Senior Honors Projects, 2010-current

Creative Commons License

Creative Commons License
This work is licensed under a Creative Commons Attribution-Noncommercial-No Derivative Works 4.0 License.

Date of Award

Spring 2014

Document Type

Thesis

Degree Name

Bachelor of Science (BS)

Department

Department of Biology

Advisor(s)

Mark Gabriele

Janet Daniel

Justin Brown

Abstract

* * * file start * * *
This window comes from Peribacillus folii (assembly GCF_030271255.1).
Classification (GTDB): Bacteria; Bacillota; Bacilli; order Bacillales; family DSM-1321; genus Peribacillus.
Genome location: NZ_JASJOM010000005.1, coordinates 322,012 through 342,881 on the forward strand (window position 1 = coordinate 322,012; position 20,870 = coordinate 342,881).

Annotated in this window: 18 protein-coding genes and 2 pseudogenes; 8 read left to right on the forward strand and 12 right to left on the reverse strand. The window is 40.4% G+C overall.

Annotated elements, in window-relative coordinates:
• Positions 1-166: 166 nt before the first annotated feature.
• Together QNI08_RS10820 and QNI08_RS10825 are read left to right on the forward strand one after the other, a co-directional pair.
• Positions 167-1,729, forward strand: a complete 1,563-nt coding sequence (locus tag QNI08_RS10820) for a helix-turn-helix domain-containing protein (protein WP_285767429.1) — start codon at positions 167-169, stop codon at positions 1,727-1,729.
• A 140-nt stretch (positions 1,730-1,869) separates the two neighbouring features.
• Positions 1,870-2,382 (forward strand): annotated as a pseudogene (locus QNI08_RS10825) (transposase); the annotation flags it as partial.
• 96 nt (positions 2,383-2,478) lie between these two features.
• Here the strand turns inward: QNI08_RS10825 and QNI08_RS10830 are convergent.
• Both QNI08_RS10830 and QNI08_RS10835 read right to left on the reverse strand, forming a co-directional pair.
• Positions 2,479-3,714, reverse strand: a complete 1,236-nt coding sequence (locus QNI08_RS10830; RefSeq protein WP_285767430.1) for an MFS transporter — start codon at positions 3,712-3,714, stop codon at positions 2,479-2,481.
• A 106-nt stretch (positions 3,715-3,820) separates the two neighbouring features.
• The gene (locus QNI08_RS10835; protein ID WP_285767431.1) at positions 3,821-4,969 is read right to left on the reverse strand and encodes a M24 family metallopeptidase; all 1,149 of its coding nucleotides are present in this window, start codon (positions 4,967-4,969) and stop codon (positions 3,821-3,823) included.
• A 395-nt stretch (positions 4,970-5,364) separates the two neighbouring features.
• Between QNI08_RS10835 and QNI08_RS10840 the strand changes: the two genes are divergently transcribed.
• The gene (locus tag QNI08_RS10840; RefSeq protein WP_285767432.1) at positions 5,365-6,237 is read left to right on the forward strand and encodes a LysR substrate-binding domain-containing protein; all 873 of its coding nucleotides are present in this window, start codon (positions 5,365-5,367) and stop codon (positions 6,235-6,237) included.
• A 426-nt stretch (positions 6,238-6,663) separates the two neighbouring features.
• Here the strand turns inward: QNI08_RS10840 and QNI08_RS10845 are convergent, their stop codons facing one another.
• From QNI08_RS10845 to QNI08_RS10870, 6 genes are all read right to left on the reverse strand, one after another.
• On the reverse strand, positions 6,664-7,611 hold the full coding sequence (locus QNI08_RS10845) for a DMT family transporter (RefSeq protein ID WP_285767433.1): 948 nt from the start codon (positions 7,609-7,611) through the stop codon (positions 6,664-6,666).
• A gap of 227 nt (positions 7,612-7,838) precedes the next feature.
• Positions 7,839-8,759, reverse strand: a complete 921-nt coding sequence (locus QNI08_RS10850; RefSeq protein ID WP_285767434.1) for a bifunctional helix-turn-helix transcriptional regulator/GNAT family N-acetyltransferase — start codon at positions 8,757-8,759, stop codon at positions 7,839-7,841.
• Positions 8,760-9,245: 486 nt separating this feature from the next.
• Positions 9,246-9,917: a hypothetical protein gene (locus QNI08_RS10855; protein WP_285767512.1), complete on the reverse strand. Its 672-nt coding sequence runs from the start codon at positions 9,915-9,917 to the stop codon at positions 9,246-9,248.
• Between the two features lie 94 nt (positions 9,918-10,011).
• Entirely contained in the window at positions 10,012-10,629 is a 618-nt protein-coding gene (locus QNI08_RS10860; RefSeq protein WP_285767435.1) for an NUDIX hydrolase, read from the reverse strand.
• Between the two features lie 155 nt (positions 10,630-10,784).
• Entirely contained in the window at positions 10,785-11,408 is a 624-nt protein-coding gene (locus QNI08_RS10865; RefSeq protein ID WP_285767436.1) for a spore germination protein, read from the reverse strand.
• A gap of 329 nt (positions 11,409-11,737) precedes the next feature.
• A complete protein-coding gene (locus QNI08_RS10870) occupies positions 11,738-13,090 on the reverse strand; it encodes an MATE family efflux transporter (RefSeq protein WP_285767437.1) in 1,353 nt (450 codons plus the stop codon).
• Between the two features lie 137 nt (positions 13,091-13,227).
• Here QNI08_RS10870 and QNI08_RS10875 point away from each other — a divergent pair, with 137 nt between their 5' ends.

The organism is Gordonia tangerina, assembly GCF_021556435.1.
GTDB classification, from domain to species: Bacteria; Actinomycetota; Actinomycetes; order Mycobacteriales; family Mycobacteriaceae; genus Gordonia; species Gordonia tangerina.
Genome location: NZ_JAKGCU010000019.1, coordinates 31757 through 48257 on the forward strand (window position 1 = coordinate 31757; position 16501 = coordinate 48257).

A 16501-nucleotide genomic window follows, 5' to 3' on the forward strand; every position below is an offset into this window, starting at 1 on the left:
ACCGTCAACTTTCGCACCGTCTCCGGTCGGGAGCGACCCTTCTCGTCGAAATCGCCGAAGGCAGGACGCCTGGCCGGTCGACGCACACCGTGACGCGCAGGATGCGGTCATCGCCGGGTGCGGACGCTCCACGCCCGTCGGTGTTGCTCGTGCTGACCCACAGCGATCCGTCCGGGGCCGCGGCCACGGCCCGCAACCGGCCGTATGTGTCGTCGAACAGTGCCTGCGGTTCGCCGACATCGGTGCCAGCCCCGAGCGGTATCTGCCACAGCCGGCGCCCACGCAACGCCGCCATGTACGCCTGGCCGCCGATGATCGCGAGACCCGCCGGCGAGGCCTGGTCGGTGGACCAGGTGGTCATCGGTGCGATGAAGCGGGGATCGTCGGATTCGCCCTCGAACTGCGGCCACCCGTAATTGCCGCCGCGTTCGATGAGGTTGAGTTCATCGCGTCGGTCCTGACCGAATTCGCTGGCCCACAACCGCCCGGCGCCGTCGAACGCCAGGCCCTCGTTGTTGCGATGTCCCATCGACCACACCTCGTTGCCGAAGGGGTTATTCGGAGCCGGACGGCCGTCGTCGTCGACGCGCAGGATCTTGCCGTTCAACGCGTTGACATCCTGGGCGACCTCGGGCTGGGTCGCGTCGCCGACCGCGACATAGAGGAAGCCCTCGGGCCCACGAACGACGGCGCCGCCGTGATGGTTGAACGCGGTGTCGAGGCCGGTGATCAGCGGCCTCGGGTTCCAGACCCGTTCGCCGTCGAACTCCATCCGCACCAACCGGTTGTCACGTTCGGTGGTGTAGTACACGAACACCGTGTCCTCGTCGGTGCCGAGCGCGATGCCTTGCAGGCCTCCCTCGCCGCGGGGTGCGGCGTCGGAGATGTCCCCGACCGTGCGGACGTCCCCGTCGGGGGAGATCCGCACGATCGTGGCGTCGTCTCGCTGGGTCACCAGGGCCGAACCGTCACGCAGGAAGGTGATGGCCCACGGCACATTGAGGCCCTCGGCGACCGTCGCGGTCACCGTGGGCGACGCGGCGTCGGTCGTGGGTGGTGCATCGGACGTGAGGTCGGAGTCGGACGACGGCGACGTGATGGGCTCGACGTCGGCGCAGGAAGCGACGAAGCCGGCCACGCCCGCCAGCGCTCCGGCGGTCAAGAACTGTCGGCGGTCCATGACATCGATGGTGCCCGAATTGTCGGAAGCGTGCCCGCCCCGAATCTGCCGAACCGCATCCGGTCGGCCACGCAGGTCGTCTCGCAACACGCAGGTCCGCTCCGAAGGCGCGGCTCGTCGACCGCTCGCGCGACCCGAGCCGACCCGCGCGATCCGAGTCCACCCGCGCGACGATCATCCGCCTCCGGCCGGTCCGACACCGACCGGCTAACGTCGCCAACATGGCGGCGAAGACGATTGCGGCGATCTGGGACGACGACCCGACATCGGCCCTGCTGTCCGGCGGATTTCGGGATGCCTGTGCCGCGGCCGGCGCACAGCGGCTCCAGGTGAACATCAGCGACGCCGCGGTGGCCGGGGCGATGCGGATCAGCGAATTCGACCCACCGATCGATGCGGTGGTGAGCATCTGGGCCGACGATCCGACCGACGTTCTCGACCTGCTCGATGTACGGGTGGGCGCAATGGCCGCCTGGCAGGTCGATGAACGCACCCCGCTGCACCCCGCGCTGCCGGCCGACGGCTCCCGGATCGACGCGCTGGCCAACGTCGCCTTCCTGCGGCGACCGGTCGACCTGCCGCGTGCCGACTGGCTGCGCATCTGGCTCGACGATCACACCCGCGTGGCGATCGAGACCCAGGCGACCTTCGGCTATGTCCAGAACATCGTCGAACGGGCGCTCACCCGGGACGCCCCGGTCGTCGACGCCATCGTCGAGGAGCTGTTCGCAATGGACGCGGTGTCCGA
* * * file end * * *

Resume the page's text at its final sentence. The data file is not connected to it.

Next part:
Processing of sophisticated auditory tasks requires complex circuitry in the brain. These pathways are highly organized, as central connections preserve and integrate stimulus attributes received from the periphery. The focus of our laboratory is centered upon understanding how central auditory connections develop prior to experience (postnatal day 12, P12 in mouse). The present study examines the establishment of projection maps from an auditory center in the brainstem, the lateral superior olivary nucleus (LSO), to the auditory midbrain or inferior colliculus (IC). Previous results from our lab show that LSO to IC projections are arranged tonotopically (i.e. frequency-mapped) before hearing onset, and subsequently these frequency- specific inputs segregate into characteristic axonal layers. Here we test the influence a signaling molecule, EphA4, exerts in establishing this early topography. The Eph family of receptor tyrosine kinases and the ephrin ligands are proteins that are involved in guiding the development of axonal targeting and topographic map formation in other systems. Comparatively less is known about their involvement in the development of the auditory system, particularly their role in the development of patterned inputs to the auditory midbrain. Recent studies reveal EphA4- positive LSO neurons as well as an EphA4 expression gradient along the IC tonotopic axis during the early developmental period when axonal layers emerge. Anterograde fluorescent tract-tracing approaches are used to compare the establishment of ordered LSO-IC projection patterns in wild-type and EphA4 mutants. We hypothesize that EphA4 signaling is necessary for accurate LSO point-to-point mapping and pattern formation in the IC prior to experience. Results indicate no qualitative errors in EphA4 mutants concerning the targeting ability of LSO projections to the IC and subsequent formation of characteristic axonal layers. These findings provide necessary insights regarding the role Eph-ephrin signaling plays in constructing complex auditory circuits prior to experience.

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